Papers, Presentations, etc.

Another example of recording spoken productions over the web

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A few days ago, I posted a summary of some recent work on syntactic alignment with Kodi Weatherholtz and Kathryn Campell-Kibler (both at The Ohio State University), in which we used the WAMI interface to collect speech data for research on language production over Amazon’s Mechanical Turk.

JaegerGrimshaw_poster_v3-final corrected (after print)
Jaeger and Grimshaw (2013). Poster presented at AMLaP, Marseilles, France.

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Socially-mediated syntactic alignment

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The first step in our OSU-Rochester collaboration on socially-mediated syntactic alignment has been submitted a couple of weeks ago. Kodi Weatherholtz in Linguistics at The Ohio State University took the lead in this project together with Kathryn Campbell-Kibler (same department) and me.

Welcome screen with sound  check from our web-based speech recording experiment.
Welcome screen with sound check from our web-based speech recording experiment.

We collected spoken picture descriptions via Amazon’s crowdsourcing platform Mechanical Turk to investigate how social attitude towards an interlocutor and conflict management styles affected syntactic priming. Our paradigm combines Read the rest of this entry »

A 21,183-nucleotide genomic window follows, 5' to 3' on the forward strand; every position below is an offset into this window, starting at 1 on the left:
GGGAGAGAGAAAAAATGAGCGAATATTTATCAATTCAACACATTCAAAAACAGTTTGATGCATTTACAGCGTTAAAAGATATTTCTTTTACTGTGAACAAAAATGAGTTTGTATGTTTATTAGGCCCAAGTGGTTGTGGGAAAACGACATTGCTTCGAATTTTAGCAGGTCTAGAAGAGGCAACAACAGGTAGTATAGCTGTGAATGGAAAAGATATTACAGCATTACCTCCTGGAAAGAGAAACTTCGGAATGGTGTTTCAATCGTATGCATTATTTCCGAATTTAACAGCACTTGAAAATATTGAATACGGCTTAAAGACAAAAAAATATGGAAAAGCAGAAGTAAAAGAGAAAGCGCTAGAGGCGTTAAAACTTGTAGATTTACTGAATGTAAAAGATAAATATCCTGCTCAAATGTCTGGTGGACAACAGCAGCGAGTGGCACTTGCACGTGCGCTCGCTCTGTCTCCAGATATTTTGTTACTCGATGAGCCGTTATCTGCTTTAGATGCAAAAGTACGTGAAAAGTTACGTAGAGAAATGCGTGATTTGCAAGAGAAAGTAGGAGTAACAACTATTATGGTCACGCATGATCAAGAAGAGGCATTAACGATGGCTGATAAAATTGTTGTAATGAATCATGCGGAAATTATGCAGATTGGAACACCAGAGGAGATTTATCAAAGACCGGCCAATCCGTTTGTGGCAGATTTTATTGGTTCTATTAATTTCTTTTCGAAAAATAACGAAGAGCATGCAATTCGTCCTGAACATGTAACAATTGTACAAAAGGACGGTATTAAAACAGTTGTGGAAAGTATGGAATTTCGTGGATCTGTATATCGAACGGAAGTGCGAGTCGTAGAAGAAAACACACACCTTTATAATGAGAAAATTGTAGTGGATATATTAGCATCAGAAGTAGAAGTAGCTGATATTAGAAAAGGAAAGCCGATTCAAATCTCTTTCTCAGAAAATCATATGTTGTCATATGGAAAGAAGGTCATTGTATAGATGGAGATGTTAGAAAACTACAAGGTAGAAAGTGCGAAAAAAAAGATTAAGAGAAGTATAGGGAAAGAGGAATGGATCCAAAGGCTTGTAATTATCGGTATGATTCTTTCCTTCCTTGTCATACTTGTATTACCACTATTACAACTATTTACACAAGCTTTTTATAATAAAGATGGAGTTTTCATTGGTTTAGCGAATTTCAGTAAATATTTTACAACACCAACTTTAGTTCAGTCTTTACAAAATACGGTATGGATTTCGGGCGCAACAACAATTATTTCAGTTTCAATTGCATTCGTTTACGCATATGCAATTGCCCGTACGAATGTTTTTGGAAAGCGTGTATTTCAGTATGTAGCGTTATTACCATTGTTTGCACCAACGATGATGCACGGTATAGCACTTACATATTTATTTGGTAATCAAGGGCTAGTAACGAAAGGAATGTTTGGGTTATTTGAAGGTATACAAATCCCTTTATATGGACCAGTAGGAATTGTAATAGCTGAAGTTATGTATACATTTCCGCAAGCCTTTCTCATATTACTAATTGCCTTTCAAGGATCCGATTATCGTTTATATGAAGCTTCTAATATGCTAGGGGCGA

Join me at the 15th Texas Linguistic Society conference?

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I’ll be giving a plenary presentation at the 15th Texas Linguistic Society conference to be held in October in Austin, TX. Philippe Schlenker from NYU and David Beaver from Austin will be giving plenaries, too. The special session will be on the “importance of experimental evidence in theories of syntax and semantics, and focus on research that highlights the unique advantages of the experimental environment, as opposed to other sources of data” (from their website). Submit an abstract before May 1st and I see you there.

Perspective paper on second (and third and …) language learning as hierarchical inference

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We’ve just submitted a perspective paper on second (and third and …) language learning as hierarchical inference that I hope might be of interest to some of you (feedback welcome).

multilingualism
Figure 1: Just as the implicit knowledge about different speakers and groups of speakers (such as dialects or accents) contains hierarchical relations across different language models, the implicit knowledge about multiple languages can be construed as a hierarchical inference process.

We’re building on Read the rest of this entry »

Workshop announcement (Tuebingen): Advances in Visual Methods for Linguistics

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This workshop on data visualization might be of interest to a lot of you. I wish I could just hop over the pond.

  • Date: 24-Sept-2014 – 26-Sept-2014